Published in News

Apple can be sued for playing monopoly

by on13 January 2017

Old case back from the dead

An old case which accused Apple of conspiring to create a monopoly has risen from the grave to bite Jobs’ Mob.

In 2012 Apple’s mighty briefs managed to get a US court to throw out the original claim that the company monopolised the market for iPhone apps by not allowing users to purchase them outside the App Store.

However, the case, bought by Apple iPhone users was appealed and the 9th US Circuit Court of Appeals said that the case had legs and should be allowed to go ahead.

Apple had argued that users did not have standing to sue it because they purchased apps from developers and it simply rented out space to those developers. Developers pay a cut of their revenues to Apple in exchange for the right to sell in the App Store.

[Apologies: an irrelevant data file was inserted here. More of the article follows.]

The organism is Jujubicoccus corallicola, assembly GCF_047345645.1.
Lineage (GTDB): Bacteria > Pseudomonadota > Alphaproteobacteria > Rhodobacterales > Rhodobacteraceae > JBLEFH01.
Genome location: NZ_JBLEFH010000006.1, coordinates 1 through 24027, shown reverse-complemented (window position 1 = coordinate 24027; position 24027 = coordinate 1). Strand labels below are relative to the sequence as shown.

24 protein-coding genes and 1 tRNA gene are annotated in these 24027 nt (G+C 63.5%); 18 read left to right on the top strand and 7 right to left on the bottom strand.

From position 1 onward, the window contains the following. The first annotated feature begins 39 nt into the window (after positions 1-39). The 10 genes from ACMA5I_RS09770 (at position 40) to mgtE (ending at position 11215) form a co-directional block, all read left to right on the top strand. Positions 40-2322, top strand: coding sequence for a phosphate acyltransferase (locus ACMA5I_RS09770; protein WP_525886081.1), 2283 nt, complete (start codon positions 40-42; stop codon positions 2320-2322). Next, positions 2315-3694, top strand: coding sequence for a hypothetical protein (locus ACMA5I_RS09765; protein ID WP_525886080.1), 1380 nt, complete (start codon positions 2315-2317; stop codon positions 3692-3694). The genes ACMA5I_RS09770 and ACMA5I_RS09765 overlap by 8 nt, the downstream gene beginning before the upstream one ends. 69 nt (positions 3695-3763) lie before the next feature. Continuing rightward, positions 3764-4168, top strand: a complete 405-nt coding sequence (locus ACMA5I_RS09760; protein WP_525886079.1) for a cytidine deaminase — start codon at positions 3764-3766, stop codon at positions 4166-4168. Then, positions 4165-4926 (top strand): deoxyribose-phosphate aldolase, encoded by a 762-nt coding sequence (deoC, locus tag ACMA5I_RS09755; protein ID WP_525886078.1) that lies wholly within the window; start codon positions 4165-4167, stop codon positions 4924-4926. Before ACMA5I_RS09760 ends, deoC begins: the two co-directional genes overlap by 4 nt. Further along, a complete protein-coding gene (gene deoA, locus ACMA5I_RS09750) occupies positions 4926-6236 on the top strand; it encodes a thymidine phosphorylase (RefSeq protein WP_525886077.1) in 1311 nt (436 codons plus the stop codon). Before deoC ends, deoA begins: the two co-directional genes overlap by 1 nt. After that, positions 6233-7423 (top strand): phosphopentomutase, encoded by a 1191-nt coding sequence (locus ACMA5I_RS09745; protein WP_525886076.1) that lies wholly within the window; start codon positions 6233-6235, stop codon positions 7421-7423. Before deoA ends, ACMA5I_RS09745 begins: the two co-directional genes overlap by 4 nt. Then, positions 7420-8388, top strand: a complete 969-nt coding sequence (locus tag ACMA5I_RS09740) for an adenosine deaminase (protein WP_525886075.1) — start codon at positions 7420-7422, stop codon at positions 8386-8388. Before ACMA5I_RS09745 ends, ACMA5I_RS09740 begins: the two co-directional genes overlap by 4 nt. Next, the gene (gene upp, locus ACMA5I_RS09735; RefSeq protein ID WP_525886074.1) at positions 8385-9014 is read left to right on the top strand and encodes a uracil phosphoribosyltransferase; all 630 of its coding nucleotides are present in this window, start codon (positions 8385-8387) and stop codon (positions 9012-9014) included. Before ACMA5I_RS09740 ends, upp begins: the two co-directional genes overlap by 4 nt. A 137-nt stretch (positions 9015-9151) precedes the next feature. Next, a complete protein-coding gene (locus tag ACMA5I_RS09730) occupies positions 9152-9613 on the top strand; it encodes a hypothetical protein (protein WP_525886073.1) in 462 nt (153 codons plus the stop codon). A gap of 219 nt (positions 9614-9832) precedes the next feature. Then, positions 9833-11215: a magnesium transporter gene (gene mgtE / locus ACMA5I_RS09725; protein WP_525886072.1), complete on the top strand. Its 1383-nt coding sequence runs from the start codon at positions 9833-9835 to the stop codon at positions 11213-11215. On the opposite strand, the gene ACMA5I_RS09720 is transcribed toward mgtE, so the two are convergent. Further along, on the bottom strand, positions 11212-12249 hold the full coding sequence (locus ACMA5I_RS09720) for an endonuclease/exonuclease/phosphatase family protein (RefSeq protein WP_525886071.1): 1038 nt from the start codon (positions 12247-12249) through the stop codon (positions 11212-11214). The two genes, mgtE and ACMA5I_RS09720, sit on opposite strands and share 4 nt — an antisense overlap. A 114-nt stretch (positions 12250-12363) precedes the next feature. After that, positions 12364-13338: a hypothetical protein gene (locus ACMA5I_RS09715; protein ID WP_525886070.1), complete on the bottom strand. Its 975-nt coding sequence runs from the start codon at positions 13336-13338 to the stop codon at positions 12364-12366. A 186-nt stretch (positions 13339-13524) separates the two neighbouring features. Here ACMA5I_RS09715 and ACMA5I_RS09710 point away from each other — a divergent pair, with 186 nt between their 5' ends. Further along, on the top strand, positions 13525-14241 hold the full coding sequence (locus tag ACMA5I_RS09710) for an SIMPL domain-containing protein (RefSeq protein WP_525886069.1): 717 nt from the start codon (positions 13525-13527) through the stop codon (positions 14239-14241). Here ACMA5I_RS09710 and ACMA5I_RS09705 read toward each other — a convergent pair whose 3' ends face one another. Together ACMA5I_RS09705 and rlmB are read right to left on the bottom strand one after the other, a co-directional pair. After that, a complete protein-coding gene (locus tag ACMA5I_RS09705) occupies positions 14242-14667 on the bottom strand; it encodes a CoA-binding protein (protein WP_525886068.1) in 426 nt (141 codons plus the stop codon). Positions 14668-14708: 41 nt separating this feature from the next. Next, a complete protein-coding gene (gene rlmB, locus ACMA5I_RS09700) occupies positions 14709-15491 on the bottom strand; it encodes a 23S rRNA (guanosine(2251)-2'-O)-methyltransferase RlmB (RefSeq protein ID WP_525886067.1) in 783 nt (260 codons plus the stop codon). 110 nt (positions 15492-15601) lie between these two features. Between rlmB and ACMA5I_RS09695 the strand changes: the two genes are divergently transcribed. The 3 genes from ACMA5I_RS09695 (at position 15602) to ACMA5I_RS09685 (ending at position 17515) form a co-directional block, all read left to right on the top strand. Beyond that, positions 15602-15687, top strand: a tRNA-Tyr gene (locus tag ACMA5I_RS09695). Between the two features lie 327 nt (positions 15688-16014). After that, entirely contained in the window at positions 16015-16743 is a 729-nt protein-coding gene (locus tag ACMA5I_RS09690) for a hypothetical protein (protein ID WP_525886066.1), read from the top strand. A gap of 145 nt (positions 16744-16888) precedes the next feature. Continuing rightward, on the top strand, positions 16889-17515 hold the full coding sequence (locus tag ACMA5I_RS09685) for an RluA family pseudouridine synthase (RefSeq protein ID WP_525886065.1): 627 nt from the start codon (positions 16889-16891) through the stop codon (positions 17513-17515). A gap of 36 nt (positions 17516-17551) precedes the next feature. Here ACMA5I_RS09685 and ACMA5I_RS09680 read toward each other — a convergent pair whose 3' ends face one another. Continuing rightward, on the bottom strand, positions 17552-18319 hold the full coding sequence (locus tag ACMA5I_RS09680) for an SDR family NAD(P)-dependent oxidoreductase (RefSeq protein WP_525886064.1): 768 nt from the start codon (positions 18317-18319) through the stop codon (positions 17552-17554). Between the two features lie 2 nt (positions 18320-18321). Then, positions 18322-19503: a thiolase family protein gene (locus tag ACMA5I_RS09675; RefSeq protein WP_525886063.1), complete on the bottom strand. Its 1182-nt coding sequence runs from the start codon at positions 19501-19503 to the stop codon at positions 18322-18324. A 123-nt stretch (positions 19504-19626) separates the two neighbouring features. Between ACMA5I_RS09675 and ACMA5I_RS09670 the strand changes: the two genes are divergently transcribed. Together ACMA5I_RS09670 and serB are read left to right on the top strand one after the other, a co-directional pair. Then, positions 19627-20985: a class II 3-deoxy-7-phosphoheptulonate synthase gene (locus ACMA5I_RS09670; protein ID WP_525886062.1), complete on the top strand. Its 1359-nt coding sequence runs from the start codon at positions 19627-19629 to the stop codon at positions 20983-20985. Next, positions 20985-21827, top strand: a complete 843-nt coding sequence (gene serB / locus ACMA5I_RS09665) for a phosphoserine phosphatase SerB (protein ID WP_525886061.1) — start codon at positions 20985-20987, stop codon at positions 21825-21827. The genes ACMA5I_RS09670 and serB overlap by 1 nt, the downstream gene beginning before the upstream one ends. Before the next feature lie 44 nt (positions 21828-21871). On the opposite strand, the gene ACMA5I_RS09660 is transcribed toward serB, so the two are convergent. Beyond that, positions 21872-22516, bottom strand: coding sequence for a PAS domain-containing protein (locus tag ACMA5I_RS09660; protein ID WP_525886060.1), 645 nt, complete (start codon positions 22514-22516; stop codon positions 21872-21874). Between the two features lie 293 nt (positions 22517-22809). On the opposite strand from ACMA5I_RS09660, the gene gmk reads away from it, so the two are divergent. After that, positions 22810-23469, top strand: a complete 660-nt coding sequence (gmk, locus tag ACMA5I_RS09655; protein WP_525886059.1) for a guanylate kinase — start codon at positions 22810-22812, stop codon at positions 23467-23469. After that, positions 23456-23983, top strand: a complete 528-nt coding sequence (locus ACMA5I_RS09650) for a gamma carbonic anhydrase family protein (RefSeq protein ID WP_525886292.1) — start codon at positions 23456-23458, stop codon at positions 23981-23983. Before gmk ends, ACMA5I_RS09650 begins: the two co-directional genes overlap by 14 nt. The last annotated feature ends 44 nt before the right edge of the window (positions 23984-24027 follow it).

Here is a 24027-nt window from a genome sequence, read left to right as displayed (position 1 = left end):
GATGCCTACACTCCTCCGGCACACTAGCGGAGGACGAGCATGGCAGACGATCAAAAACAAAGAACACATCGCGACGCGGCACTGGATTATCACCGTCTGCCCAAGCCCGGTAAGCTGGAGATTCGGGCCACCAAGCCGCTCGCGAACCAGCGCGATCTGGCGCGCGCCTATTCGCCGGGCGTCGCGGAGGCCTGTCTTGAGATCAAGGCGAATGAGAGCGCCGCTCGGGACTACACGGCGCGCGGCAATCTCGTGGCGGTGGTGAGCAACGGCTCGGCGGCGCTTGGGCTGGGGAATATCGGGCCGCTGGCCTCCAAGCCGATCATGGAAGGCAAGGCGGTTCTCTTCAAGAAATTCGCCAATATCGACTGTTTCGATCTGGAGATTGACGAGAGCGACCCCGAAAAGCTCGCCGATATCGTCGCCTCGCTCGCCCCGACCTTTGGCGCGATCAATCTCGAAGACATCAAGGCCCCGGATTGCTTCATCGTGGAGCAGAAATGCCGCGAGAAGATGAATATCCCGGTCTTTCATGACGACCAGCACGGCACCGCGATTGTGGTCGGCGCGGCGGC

Judge William Fletcher ruled that since iPhone users purchase apps directly from Apple, iPhone users have the right to bring a legal challenge against Apple.

Of course, the case has yet to go to court, but at least iPhone users can make their voice heard against Jobs’ Mob even if it takes a court case and years to do so.

Since the case was bought, Apple has been discovered to make a habit of carrying out antitrust activity and was fined for it. Unfortunately, it also has a habit of refusing to admit that it does anything wrong – dragging out the inevitable to the Supreme Court if it has to.

If the iPhone users succeed, not only will Apple be fined rather a lot of dosh it must change its business model.

Apple fanboys will be allowed to shop for applications wherever they want, which would open the market and help lower prices. Apple has a problem with the word “lower prices” as it does not exist in its Apple thesaurus.

Last modified on 13 January 2017
Rate this item
(0 votes)

Read more about: